It can however be necessary to increase your dog's fibre intake, but we should look for other natural fibre sources to boost your pooch's intestinal health and wellbeing.


Why your dog may need extra fibre

There is strong evidence that eating plenty of fibre, also called roughage, can help to protect against bowel disorders including cancer, diabetes and cardiovascular ill health. Higher fibre diets also help both humans and dogs to feel more satiated and full and has a beneficial scouring effect as it passes though the full intestinal system and bowels.

  • Helps with constipation by loosening stools.
  • Feel more satiated
  • Helps with dogs prone to diarrhoea
  • Helps to empty anal glands
  • Sours intestinal passage


What is fibre?

Fibre is a type of carbohydrate that the body is not able to digest. Most long chain carbohydrates are broken down into simple sugar molecules and metabolised by the dog. Fibre cannot be broken down into sugar molecules, and instead it passes through the body undigested.

  • Soluble fibre, which is soluble and dissolves in water, can help lower glucose levels as well as help lower blood cholesterol. 
  • Insoluble fibre, which does not dissolve in water, provides a scouring effect as it moves through the digestive system helping to cleanse the dog's inners and promote regular toileting and prevent constipation. 


Why do dogs need fibre?

Fibre helps regulate the dog's use of sugars, helping to keep hunger and blood sugar in check.

A correct amount of fibre in your dog's diet helps to keep it's digestive health in tip top condition. It aids the intestine's environment called the microbiome, keeping the correct microorganisms healthy and the PH or acidity level conducive with great health.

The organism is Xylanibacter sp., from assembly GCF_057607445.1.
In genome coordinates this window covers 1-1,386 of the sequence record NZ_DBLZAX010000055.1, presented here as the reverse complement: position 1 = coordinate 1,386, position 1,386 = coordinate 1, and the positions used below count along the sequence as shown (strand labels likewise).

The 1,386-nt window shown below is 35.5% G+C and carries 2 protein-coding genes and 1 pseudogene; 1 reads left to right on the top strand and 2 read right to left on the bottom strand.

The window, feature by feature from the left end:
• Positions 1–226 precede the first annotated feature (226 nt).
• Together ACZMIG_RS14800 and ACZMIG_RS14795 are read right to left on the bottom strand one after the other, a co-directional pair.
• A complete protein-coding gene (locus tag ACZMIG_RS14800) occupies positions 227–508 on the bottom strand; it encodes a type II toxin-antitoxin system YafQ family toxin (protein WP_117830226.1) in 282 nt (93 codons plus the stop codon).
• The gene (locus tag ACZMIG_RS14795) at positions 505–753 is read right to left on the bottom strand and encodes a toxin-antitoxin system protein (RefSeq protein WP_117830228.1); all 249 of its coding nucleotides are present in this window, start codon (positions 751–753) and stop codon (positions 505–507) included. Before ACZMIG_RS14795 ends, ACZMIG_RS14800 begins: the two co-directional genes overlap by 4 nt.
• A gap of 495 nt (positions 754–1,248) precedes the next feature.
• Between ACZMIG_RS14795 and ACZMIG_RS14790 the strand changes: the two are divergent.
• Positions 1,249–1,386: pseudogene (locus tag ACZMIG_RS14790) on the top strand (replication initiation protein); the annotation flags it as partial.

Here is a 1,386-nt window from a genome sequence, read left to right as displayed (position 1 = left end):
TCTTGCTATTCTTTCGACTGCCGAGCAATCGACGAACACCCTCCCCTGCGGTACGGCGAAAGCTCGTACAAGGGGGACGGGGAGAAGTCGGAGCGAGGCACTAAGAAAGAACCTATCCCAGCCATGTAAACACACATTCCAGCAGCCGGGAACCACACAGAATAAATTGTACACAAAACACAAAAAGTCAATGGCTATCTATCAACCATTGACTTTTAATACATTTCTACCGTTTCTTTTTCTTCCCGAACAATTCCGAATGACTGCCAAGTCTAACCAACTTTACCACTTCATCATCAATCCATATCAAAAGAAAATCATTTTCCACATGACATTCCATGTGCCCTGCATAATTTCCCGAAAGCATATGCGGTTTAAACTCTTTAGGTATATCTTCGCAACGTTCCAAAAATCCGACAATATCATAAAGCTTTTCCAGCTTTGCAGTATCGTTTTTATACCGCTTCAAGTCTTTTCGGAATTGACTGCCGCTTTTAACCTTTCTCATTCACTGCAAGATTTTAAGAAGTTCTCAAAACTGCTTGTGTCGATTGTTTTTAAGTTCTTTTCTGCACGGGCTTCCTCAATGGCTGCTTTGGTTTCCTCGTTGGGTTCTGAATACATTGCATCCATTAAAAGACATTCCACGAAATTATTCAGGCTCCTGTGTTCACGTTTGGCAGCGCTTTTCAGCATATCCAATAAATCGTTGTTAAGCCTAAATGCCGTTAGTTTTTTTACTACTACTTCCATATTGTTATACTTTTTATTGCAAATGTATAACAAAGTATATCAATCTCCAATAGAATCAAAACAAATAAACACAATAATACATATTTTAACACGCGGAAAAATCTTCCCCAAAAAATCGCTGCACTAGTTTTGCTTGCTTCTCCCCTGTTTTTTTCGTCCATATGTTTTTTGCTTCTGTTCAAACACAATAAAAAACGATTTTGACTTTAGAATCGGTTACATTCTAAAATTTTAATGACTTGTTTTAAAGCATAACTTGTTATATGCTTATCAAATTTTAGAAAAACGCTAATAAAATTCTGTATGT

Insulin and blood sugar levels are moderated and the metabolism and hormonal levels are maintained. Toileting is regular and anal glands are clear.


Good sources of fibre for dogs

Other than changing your dog’s diet to having better quality food with better ingredients, you can also try the following:

  • Speciality high fibre dog food
  • Sugar beet
  • Carrots
  • Legumes and greens
  • Brown rice
  • Ground flaxseed
  • High fibre veterinary products
  • Whole grain products


Veg photo showing high fibre fruit and veg for Weetabix blog.

How much fibre should a dog have?

The amount needed can vary from breed to breed. It is also dependant on the age and size of the dog. As a guideline, between 2% and 4% of the dog's diet should be healthy fibre. Start at the low threshold and monitor your dog and particularly its toilet habits.